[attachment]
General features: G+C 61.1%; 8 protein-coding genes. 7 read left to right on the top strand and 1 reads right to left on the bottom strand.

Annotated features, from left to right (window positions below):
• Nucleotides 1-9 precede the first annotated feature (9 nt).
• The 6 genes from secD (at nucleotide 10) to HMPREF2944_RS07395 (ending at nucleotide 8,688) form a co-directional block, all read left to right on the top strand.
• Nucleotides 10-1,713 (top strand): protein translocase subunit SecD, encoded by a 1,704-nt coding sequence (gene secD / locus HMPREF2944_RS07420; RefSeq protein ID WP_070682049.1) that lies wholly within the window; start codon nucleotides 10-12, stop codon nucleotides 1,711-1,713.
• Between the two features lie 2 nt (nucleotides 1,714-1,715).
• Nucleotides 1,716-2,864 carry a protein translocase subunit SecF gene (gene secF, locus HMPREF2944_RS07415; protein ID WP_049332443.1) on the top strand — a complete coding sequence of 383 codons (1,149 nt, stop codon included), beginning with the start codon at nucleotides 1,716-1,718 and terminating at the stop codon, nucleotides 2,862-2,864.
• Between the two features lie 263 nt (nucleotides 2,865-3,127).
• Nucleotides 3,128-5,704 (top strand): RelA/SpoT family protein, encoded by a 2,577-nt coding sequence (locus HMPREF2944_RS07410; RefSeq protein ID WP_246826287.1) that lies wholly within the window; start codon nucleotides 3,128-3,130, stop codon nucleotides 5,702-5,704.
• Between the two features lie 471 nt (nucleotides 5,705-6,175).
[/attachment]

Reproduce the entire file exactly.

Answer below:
General features: G+C 61.1%; 8 protein-coding genes. 7 read left to right on the top strand and 1 reads right to left on the bottom strand.

Annotated features, from left to right (window positions below):
• Nucleotides 1-9 precede the first annotated feature (9 nt).
• The 6 genes from secD (at nucleotide 10) to HMPREF2944_RS07395 (ending at nucleotide 8,688) form a co-directional block, all read left to right on the top strand.
• Nucleotides 10-1,713 (top strand): protein translocase subunit SecD, encoded by a 1,704-nt coding sequence (gene secD / locus HMPREF2944_RS07420; RefSeq protein ID WP_070682049.1) that lies wholly within the window; start codon nucleotides 10-12, stop codon nucleotides 1,711-1,713.
• Between the two features lie 2 nt (nucleotides 1,714-1,715).
• Nucleotides 1,716-2,864 carry a protein translocase subunit SecF gene (gene secF, locus HMPREF2944_RS07415; protein ID WP_049332443.1) on the top strand — a complete coding sequence of 383 codons (1,149 nt, stop codon included), beginning with the start codon at nucleotides 1,716-1,718 and terminating at the stop codon, nucleotides 2,862-2,864.
• Between the two features lie 263 nt (nucleotides 2,865-3,127).
• Nucleotides 3,128-5,704 (top strand): RelA/SpoT family protein, encoded by a 2,577-nt coding sequence (locus HMPREF2944_RS07410; RefSeq protein ID WP_246826287.1) that lies wholly within the window; start codon nucleotides 3,128-3,130, stop codon nucleotides 5,702-5,704.
• Between the two features lie 471 nt (nucleotides 5,705-6,175).